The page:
21 May 2016: Stunning spinning supercell and lightning at Leoti, Kansas
May 21, 2016: Today, Kathy Velasquez and I focused our chase target to Leoti, Kansas, along with legions of other chasers, and were treated to a stunning supercell with amazing structure. We barely saw the first tornado and missed the others but chose to hang back and appreciate this rare beauty of a storm rather than tangle with the rain. This ranks among my favorite storms of all time for its beauty.
Video of the incredible supercell at Leoti, Kansas, on May 21, 2016. Hypnotic time-lapses tell the story. For best quality, click on gear symbol at lower right of video and choose 1080HD. Video by Chris Kridler.
Click on the thumbnails to see a larger image.
Getting an early view of convection from Kansas' Lake Scott turned out to be a bad idea. It's surrounded on all sides by hills.
East of Leoti, we paused to observe this beautiful barn.
Kathy and I ran into Matt and Betsy Crowther on the edge of Leoti, and we watched the sky.
The clouds struggled to do anything for a long time.
Finally, storms started popping, and we intercepted these two as they approached Leoti.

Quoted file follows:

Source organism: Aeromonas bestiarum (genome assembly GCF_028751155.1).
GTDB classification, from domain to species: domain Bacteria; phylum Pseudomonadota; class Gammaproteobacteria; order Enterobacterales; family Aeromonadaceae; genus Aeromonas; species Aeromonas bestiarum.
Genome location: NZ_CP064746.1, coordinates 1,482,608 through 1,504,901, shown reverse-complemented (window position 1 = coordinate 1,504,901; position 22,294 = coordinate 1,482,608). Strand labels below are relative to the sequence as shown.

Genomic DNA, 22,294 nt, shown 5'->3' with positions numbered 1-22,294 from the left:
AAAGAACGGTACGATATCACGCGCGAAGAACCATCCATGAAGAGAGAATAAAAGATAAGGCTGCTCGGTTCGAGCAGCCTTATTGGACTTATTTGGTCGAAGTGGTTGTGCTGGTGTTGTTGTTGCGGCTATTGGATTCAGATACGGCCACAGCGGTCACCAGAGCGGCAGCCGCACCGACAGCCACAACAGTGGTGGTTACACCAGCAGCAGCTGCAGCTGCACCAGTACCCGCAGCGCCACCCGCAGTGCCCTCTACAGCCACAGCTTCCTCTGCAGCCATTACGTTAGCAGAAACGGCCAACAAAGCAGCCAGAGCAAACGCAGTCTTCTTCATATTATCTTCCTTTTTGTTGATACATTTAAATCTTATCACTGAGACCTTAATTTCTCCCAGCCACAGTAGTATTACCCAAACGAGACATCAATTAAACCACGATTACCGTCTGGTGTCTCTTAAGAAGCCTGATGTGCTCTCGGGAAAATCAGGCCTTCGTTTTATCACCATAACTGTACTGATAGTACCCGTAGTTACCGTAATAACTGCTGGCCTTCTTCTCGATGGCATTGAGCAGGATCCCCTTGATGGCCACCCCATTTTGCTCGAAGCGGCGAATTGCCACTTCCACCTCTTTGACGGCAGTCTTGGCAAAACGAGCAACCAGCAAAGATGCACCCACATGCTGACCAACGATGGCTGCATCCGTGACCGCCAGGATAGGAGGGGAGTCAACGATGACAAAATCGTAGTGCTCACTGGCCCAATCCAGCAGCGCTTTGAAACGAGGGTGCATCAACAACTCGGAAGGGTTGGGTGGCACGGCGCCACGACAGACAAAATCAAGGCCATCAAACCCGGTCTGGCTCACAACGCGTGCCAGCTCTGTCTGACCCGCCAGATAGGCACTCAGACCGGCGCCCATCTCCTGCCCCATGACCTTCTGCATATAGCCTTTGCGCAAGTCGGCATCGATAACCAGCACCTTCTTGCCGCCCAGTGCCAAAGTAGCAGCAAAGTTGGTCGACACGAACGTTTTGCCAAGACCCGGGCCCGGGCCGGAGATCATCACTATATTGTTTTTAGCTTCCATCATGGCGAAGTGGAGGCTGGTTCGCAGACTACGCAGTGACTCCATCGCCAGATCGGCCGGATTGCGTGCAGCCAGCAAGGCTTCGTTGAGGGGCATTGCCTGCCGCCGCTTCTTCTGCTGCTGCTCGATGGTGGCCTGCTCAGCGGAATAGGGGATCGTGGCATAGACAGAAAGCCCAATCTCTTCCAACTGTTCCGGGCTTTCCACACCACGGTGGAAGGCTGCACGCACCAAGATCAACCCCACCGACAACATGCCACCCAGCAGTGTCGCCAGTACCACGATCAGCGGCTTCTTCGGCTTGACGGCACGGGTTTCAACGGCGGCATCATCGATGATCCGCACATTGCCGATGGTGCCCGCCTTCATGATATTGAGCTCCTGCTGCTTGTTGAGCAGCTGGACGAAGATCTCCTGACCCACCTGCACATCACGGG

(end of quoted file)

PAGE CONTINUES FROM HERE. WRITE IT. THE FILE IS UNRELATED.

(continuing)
Research vehicles move to get into position on the storms.
The storms bubbled. Several of my chaser friends line the road in this photo.
About this time, the storm formed a brief tornado, one of several - here obscured by rain.
Rotation was evident.
Another lowering seems to appear in the rain beneath the storm.
Under the storm at this point was a rapidly rotating wall cloud (just to the left of the silos).
Sparky! And what great structure!
Stacked plates! What a beautiful storm.
Many chasers paused on this hill. Unfortunately, 35mph inflow hammered us with the strong smell of the adjoining feedlot.
The layers in the storm were gorgeous.
UFO or supercell?
This is a multi-image panorama that captures the fabulous structure of the storm.
Another look toward the northwest; orange color heralded the setting sun.
And directly north, the storm continued to rotate and drop small tornadoes in the rain. I was content to enjoy the structure.
Mammatus clouds over the feed lot to the south.
Sunset and structure!
This storm was so pretty. I shot photos pretty much continuously, along with a great GoPro video that I time-lapsed.
A vertical shot shows the structure looking up.
Another multi-image panorama shows the storm at sunset.
The colors deepened.
The mammatus really lit up with the sunset.
A slow exposure gives the storm a soft look as I try to capture lightning at twilight.
The storm weakened but produced continuous lightning as the sky darkened.
Another great CG (cloud-to-ground strike) and lightning crawler.
Complex crawlers and a fascinating storm structure.